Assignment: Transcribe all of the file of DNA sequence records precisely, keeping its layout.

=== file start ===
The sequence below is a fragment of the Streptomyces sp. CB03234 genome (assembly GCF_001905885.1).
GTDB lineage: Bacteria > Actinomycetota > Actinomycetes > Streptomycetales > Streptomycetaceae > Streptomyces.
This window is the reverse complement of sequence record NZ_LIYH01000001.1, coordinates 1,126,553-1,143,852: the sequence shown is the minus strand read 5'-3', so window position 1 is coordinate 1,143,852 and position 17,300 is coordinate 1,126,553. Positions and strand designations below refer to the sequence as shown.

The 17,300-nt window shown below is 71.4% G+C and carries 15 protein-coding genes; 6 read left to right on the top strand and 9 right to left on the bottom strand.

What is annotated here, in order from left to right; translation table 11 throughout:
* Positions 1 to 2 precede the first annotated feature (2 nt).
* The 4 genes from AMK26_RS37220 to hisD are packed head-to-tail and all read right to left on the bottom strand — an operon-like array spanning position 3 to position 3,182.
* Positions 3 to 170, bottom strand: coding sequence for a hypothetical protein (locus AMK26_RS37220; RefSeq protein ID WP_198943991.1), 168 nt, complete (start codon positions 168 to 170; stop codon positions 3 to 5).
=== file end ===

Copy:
The sequence below is a fragment of the Streptomyces sp. CB03234 genome (assembly GCF_001905885.1).
GTDB lineage: Bacteria > Actinomycetota > Actinomycetes > Streptomycetales > Streptomycetaceae > Streptomyces.
This window is the reverse complement of sequence record NZ_LIYH01000001.1, coordinates 1,126,553-1,143,852: the sequence shown is the minus strand read 5'-3', so window position 1 is coordinate 1,143,852 and position 17,300 is coordinate 1,126,553. Positions and strand designations below refer to the sequence as shown.

The 17,300-nt window shown below is 71.4% G+C and carries 15 protein-coding genes; 6 read left to right on the top strand and 9 right to left on the bottom strand.

What is annotated here, in order from left to right; translation table 11 throughout:
* Positions 1 to 2 precede the first annotated feature (2 nt).
* The 4 genes from AMK26_RS37220 to hisD are packed head-to-tail and all read right to left on the bottom strand — an operon-like array spanning position 3 to position 3,182.
* Positions 3 to 170, bottom strand: coding sequence for a hypothetical protein (locus AMK26_RS37220; RefSeq protein ID WP_198943991.1), 168 nt, complete (start codon positions 168 to 170; stop codon positions 3 to 5).